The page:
3) Design a study that examines the ways in which communication and collaboration take place during MMORPG gaming. Start by describing the research topic and then briefly considering the trade-offs between pursuing this research topic experimentally versus ethnographically. After doing so, frame the research question(s) associated with an ethnographic approach. Finally, develop a design for an ethnographic study of this topic. Be sure to address how and why you will select specific sites of study (e.g. the game, specific raid groups, guilds, etc.), what conceptual themes organize and bound the work, how you will gain entry / establish rapport with participants, what criteria would you use to recruit participants, what primary data you would anticipate wanting to collect using specific methodologies, how will you know when you can end your fieldwork successfully, and how might you intend to analyze these data to answer your research question(s). (In designing the study, please consider the option of collecting data from within the game experience as well as what occurs in the physical contexts of the participants.)
My research serves two major functions: 1) to study how certain gamers learn to cooperate with each other in shared activities and 2) to ask how gamers can be empowered and mobilized in both on and off-screen life by gaining an understanding of their relationships to a broader social context. Related agendas include making cross-setting comparisons with regards to teamwork and the design and implementation of tools or processes to enable more effective group work. Many businesses and community organizations depend on teams of people to work on joint projects. Understanding how certain teams learn to work together in games could be a powerful way of understanding how teams could be structured and managed in non-game settings. Furthermore, I believe many social problems in general exist because not enough people are carefully reflecting on their actions and consequences. Looking at specific groups of gamers and their socio-political contexts can help us understand how they learn teamwork and how they understand their positions within the gaming sub-culture.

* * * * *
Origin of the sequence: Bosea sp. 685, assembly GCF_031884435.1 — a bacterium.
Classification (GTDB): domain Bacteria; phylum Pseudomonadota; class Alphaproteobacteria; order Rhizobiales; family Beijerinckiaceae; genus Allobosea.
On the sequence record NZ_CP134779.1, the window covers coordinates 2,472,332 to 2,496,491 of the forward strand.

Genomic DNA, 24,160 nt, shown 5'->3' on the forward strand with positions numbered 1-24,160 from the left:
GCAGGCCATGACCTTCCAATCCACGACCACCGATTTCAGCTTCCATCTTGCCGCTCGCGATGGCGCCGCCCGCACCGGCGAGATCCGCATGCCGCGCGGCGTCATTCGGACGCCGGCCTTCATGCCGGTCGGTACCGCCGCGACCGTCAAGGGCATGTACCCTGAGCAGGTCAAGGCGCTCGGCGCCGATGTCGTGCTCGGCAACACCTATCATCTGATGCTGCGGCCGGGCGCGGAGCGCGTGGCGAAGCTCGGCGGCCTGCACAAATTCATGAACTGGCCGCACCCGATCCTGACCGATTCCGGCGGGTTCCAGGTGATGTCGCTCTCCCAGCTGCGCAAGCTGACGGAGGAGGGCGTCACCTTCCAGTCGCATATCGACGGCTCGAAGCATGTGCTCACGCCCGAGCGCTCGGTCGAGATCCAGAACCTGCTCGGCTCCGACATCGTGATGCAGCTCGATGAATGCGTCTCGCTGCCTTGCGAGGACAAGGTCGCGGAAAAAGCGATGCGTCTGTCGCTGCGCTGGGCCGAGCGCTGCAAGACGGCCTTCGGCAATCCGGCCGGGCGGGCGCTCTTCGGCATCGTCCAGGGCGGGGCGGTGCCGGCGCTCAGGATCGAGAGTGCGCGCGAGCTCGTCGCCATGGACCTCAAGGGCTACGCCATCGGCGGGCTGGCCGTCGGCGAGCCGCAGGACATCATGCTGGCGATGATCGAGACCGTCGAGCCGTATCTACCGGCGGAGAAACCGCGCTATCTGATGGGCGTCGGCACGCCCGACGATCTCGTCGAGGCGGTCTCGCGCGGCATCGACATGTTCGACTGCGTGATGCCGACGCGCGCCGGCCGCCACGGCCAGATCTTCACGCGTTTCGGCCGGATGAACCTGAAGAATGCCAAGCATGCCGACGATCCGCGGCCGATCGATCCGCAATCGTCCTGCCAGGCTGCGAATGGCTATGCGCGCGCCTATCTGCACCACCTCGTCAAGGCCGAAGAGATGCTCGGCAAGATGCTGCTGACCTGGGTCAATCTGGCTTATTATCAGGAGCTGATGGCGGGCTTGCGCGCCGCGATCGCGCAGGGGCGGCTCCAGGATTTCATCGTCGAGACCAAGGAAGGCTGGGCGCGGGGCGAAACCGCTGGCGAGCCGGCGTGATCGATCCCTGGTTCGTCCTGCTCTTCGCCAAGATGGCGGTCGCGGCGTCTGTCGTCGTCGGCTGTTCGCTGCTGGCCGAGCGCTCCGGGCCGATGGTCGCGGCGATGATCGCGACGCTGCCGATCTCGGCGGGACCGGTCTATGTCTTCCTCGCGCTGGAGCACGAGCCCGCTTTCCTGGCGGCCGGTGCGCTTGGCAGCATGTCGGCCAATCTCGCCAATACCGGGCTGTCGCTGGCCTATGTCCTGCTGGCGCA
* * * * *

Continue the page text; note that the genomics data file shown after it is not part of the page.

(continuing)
I say “certain gamers,” “certain teams,” and “specific groups” because I believe the management and structural work for any team should be done through an “organic” (Gramsci, 1971) understanding of the group. The process of implementing new ways of working should emerge from the group itself. Gaining a deep understanding of how this “authentic” work is done has to be done through ethnographic means (Freire, 1970/2000, esp. chapter 3, and Porter, 2001, for a great justification of ethnography). While survey research allows broad generalizations to be made about whole populations, survey conclusions only help researchers superficially understand player and group behavior. The results paint a hypothetical portrait of an unrealized entity and do not speak to what researchers would see in specific contexts. Likewise, findings from experimental research with the intent to find generalizations would be too limiting because these findings would not be authentically situated for other groups of players. It may be true that certain conditions as demonstrated by experimental research are more likely to encourage cooperative behavior in most groups, but implementing changes based on site-specific research can have larger benefits to the specific sites under study. Furthermore, enacting broad changes across whole populations based on survey or experimental research may perpetuate and exacerbate existing marginalization for some groups of people. In some cases, in fact, the simple act of normalizing demographics does certain groups of people a disservice because a snapshot of a population cannot help us understand the history and position of specific groups. Findings from broad research (c.f., Yee, ongoing) are not specific to my experiences. I’m always left saying, “that’s interesting, but it’s not what I see.” To effectively enact social change requires deeper pockets of understanding because each social group must be affected in an organic, authentic fashion that respects the group’s lived experience (c.f., hooks, 1994, and Ransby, 2002). The task for me then is not to find generalizable, top-level policies or guidelines for how to structure a group nor to paint a general portrait of what gamers are like, but rather to find generalizable processes for discovering the guidelines to use in micro settings and speak about specific gamers within my personal social circle (c.f., Vargas, 2006, on how he wrote about the people and events around him).
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